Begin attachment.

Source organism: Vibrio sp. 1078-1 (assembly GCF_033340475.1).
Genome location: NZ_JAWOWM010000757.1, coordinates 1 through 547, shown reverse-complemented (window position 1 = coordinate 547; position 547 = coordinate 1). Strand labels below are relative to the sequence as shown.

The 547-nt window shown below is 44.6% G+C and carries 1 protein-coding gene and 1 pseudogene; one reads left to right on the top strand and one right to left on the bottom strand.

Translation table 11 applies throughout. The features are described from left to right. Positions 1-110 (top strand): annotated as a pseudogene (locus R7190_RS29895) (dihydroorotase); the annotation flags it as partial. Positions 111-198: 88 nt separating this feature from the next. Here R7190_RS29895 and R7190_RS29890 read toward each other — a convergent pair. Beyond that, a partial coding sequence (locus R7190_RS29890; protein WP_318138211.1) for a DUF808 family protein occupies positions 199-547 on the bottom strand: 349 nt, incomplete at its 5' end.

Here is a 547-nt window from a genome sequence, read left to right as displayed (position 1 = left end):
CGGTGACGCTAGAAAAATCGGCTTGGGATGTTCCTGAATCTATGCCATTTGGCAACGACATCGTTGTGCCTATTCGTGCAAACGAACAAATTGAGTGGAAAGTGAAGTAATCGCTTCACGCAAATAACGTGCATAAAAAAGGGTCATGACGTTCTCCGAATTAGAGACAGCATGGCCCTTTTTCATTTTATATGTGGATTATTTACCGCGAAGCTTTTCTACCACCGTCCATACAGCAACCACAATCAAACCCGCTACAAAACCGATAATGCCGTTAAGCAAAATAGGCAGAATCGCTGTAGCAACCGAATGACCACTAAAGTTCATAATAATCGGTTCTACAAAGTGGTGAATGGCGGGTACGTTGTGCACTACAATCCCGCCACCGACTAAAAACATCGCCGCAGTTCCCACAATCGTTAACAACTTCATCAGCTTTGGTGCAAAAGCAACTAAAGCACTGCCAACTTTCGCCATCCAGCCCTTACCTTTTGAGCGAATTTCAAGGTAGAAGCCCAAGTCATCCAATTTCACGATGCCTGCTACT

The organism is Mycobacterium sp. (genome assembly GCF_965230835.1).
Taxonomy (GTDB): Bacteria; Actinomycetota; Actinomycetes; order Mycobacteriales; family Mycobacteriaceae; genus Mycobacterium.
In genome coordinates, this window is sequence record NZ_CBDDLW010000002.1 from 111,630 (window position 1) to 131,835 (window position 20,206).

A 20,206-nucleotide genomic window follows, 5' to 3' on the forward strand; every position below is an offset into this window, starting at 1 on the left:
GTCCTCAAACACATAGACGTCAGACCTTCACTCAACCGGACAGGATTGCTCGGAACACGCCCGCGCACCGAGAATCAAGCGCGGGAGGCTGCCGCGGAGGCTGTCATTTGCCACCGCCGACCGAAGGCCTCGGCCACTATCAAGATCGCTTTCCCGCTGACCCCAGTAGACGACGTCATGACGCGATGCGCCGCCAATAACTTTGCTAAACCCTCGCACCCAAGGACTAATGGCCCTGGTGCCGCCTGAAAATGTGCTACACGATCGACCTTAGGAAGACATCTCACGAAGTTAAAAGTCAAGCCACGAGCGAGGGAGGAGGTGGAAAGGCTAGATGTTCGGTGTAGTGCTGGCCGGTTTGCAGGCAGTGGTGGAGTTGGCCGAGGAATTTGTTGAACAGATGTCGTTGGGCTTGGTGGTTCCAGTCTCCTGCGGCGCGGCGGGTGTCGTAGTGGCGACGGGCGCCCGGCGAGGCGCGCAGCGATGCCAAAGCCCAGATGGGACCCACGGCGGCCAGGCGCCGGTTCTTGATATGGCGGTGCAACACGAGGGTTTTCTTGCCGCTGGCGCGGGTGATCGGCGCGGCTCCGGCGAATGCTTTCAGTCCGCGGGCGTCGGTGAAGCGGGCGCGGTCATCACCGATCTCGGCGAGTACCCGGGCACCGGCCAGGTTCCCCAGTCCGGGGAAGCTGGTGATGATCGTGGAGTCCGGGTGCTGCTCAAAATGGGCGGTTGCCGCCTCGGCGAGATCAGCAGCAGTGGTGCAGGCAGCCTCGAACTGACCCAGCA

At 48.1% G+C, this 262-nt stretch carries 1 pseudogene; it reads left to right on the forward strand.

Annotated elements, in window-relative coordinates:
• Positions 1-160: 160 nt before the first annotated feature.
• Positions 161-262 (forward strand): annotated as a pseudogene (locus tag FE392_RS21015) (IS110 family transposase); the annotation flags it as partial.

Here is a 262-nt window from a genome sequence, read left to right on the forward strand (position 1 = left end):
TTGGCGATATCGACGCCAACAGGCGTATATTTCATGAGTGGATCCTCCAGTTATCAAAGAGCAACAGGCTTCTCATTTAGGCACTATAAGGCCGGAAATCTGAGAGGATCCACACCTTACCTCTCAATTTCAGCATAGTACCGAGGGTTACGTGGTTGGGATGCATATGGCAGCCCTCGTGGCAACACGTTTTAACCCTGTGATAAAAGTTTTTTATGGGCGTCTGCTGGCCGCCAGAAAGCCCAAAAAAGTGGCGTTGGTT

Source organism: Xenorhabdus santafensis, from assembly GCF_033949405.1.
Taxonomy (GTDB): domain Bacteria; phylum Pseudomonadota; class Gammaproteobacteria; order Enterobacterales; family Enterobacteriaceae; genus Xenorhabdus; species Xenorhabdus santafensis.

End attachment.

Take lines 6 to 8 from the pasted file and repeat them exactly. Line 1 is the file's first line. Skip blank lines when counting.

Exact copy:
CGGTGACGCTAGAAAAATCGGCTTGGGATGTTCCTGAATCTATGCCATTTGGCAACGACATCGTTGTGCCTATTCGTGCAAACGAACAAATTGAGTGGAAAGTGAAGTAATCGCTTCACGCAAATAACGTGCATAAAAAAGGGTCATGACGTTCTCCGAATTAGAGACAGCATGGCCCTTTTTCATTTTATATGTGGATTATTTACCGCGAAGCTTTTCTACCACCGTCCATACAGCAACCACAATCAAACCCGCTACAAAACCGATAATGCCGTTAAGCAAAATAGGCAGAATCGCTGTAGCAACCGAATGACCACTAAAGTTCATAATAATCGGTTCTACAAAGTGGTGAATGGCGGGTACGTTGTGCACTACAATCCCGCCACCGACTAAAAACATCGCCGCAGTTCCCACAATCGTTAACAACTTCATCAGCTTTGGTGCAAAAGCAACTAAAGCACTGCCAACTTTCGCCATCCAGCCCTTACCTTTTGAGCGAATTTCAAGGTAGAAGCCCAAGTCATCCAATTTCACGATGCCTGCTACT

The organism is Mycobacterium sp. (genome assembly GCF_965230835.1).
Taxonomy (GTDB): Bacteria; Actinomycetota; Actinomycetes; order Mycobacteriales; family Mycobacteriaceae; genus Mycobacterium.